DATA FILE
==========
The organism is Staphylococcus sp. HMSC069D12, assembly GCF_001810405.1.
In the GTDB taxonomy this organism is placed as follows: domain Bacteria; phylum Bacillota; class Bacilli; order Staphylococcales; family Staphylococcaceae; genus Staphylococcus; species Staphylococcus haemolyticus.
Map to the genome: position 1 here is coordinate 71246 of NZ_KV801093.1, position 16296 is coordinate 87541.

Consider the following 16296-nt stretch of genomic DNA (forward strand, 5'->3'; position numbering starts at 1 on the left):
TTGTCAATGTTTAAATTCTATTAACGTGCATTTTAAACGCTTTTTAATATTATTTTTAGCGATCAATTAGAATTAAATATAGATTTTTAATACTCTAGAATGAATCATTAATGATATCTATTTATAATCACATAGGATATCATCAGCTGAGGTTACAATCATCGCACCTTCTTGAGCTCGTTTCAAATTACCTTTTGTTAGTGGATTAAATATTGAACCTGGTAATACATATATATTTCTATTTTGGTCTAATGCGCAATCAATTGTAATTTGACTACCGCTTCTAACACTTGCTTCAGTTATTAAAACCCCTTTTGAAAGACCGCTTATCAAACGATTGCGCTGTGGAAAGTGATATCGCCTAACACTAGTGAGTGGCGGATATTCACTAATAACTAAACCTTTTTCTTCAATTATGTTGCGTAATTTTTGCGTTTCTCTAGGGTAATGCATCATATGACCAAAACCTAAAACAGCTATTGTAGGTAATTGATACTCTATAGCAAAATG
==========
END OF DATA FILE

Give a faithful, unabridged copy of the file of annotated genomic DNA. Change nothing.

The organism is Staphylococcus sp. HMSC069D12, assembly GCF_001810405.1.
In the GTDB taxonomy this organism is placed as follows: domain Bacteria; phylum Bacillota; class Bacilli; order Staphylococcales; family Staphylococcaceae; genus Staphylococcus; species Staphylococcus haemolyticus.
Map to the genome: position 1 here is coordinate 71246 of NZ_KV801093.1, position 16296 is coordinate 87541.

Consider the following 16296-nt stretch of genomic DNA (forward strand, 5'->3'; position numbering starts at 1 on the left):
TTGTCAATGTTTAAATTCTATTAACGTGCATTTTAAACGCTTTTTAATATTATTTTTAGCGATCAATTAGAATTAAATATAGATTTTTAATACTCTAGAATGAATCATTAATGATATCTATTTATAATCACATAGGATATCATCAGCTGAGGTTACAATCATCGCACCTTCTTGAGCTCGTTTCAAATTACCTTTTGTTAGTGGATTAAATATTGAACCTGGTAATACATATATATTTCTATTTTGGTCTAATGCGCAATCAATTGTAATTTGACTACCGCTTCTAACACTTGCTTCAGTTATTAAAACCCCTTTTGAAAGACCGCTTATCAAACGATTGCGCTGTGGAAAGTGATATCGCCTAACACTAGTGAGTGGCGGATATTCACTAATAACTAAACCTTTTTCTTCAATTATGTTGCGTAATTTTTGCGTTTCTCTAGGGTAATGCATCATATGACCAAAACCTAAAACAGCTATTGTAGGTAATTGATACTCTATAGCAAAATG